The Garda Commissioner has appealed to members of the public to make gardaí aware of any potential breach of restrictions introduced to combat the Covid-19 crisis.
Drew Harris was speaking after gardaí were given new powers to restrict people's movements and gatherings for the next five days under emergency health legislation brought in last month.
Speaking at a news conference, the commissioner said that the regulations introduced back up the advice and restrictions provided by Dr Tony Holohan, the Chief Medical Officer at the Department of Health.
He said that gardaí "will act with the rest of society in making sure that that advice is followed through on".
"If people see something that is of concern to them, which they think is something where there is a risk of the illness being spread on, a further vector for the illness, then they should let us know so that we can act, arrive there, deal with the situation and hopefully then resolve it," Commissioner Harris said.
He said people should not be travelling to holiday homes.
He also said that if people are currently staying in their holiday homes, that is now considered their place of residence and they should not leave during the current restrictions.
Commissioner Harris said that gardaí have been seeing people leave their homes for non-essential reasons.
He said there was a small minority who were breaching the advice, but members will continue to engage with the community to act together to stem the spread of Covid-19.
He said gardaí were also seeing cyclists going further than 2km from their homes to exercise and said that had to stop.
Commissioner Harris said delivering Easter eggs is not an essential journey and people will be asked to return home.
Minister for Health Simon Harris signed the regulations last night enabling gardaí to enforce the new law, but these only remain in force until Easter Sunday.
Penalties for non-compliance include fines of up to €2,500 and up to six months in prison.
Last month, Taoiseach Leo Varadkar introduced strict measures to help stop the spread of Covid-19 and they remain in place until midnight on Sunday, but are expected to be extended.
The Garda Commissioner, Drew Harris, has said if people are concerned about situations that may lead to the spread of Covid-19 they should contact gardaí | Read more: https://t.co/9BC8wi6P8X pic.twitter.com/SoN3ebgxYJ— RTÉ News (@rtenews) April 8, 2020
Minister for Health Simon Harris has said it is likely the duration of the new powers given to gardaí will be linked to the period of restrictions but the Government will keep this constantly under review.
A formal decision to extend the travel and personal restrictions is expected to be made on Friday following a meeting of the National Public Health Emergency Team.
Mr Harris has asked people to stay the course in relation to the restrictions on movement and help slow the spread of Covid-19.
He said he understands that it is tough and challenging but it is much better than the alternative situation which would be a greater loss of life.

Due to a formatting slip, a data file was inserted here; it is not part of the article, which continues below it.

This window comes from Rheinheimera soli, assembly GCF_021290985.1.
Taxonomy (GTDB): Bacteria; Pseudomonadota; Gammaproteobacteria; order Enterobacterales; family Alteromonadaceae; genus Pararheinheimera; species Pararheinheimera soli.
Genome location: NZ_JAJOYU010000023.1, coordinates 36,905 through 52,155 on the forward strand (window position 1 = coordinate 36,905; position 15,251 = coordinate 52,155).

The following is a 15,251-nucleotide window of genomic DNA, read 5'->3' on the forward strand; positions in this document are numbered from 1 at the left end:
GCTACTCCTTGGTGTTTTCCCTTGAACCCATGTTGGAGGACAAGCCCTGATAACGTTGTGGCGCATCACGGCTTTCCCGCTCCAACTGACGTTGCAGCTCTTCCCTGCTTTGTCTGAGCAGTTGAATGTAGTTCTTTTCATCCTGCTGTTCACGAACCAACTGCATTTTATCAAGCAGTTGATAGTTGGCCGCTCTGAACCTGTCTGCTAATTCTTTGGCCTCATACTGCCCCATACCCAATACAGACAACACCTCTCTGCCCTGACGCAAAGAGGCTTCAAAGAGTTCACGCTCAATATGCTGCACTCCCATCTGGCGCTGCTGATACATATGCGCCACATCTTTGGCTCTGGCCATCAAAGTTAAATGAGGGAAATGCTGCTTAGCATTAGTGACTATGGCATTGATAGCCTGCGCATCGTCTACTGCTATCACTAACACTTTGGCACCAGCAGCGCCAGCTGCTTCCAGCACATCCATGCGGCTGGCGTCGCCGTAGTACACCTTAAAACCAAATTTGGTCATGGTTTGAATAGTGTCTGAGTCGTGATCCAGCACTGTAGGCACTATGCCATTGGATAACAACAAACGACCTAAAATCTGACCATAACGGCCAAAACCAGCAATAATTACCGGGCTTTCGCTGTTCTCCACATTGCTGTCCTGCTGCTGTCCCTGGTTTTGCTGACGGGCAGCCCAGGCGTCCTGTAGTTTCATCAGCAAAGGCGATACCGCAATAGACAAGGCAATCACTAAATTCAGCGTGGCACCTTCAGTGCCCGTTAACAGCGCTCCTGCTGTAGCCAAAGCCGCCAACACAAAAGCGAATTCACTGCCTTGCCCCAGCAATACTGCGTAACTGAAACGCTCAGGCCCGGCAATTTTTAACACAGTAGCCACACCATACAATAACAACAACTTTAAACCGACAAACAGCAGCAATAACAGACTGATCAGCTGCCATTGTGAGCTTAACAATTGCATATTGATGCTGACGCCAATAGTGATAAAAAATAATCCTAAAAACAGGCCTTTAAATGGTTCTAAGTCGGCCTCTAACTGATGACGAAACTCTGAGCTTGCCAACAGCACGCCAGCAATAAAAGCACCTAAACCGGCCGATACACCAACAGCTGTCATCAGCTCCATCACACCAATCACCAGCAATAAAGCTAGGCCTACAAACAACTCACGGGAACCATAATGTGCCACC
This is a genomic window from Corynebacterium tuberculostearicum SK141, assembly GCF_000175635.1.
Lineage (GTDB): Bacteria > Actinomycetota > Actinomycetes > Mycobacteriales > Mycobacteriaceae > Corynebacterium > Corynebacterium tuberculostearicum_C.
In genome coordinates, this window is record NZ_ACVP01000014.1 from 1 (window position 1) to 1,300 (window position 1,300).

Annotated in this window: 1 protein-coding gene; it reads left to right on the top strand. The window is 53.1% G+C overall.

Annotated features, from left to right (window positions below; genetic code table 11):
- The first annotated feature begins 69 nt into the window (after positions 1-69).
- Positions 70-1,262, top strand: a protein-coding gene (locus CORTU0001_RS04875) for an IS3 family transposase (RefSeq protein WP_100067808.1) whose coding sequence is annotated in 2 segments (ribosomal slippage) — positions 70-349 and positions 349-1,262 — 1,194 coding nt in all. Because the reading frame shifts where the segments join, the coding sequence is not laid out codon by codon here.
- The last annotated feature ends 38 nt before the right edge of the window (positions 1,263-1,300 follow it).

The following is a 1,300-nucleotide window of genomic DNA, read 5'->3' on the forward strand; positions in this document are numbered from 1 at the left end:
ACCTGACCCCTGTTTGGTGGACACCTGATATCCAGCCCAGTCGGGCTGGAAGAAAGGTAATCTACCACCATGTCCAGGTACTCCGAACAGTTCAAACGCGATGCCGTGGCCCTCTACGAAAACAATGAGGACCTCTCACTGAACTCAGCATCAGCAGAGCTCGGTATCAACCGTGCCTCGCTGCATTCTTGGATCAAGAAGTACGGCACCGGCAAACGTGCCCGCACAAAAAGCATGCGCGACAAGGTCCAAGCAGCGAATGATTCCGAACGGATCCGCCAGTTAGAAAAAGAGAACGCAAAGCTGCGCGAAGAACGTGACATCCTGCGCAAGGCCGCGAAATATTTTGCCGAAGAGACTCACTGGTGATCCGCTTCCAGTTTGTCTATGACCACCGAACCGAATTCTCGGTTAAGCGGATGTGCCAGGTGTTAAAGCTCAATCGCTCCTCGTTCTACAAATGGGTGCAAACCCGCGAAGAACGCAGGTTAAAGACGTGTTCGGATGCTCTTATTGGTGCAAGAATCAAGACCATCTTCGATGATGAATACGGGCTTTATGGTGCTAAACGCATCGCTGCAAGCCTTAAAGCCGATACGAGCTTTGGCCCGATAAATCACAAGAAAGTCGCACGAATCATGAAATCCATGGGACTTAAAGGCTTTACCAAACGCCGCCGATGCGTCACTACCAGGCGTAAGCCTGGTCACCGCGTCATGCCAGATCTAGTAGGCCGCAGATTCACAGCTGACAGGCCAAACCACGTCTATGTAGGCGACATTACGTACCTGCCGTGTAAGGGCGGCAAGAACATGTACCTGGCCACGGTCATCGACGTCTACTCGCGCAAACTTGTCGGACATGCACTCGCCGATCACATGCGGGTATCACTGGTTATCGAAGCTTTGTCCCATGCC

The minister said this weekend will not be a normal Easter. He noted that we have already gone through an abnormal Saint Patrick's Day and Mother's Day and that sadly Easter is going to have to be the same.
He said people need to continue the practices of hand sanitation, cough etiquette and social distancing, adding that the prize is saving lives.
The minister said that Covid-19 is a serious and dangerous virus that is taking lives across the globe and that we want to beat it.
Checkpoints have been set up by gardai on main roads and motorways ahead of the Easter weekend. Fines and prison terms of up to six months can be imposed on people who fail to obey rules restricting movement from now until Easter Sunday | Read more: https://t.co/9BC8wioqxx pic.twitter.com/EV54igXBMz— RTÉ News (@rtenews) April 8, 2020
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Minster for Justice Charlie Flanagan has said gardaí can force people to go home under the temporary new powers.
Speaking on RTÉ's Today with Sean O'Rourke, Mr Flanagan said if there is a small number of people who flout the regulations, the law will be there "as a last recourse" for gardaí.
He said that people can be restricted in their travel and will be required to return to the place where they have been residing for the past few weeks, if they break restrictions.
Mr Flanagan said the vast majority of people will not be affected by the move and it is hoped the high level of compliance will continue.
He said that the public health advice must be adhered to and he would like restrictions to continue at least until next week.
At a briefing this morning, Liz Canavan, assistant secretary for Social Policy at the Department of the Taoiseach, also stressed that the regulations will only be used as a last resort and will be used sparingly.
Ms Canavan said that with the weekend approaching, people might be more tempted to travel beyond the 2km radius and appealed to them not to do that, reiterating that the only way to stop the spread of the virus is to stay at home.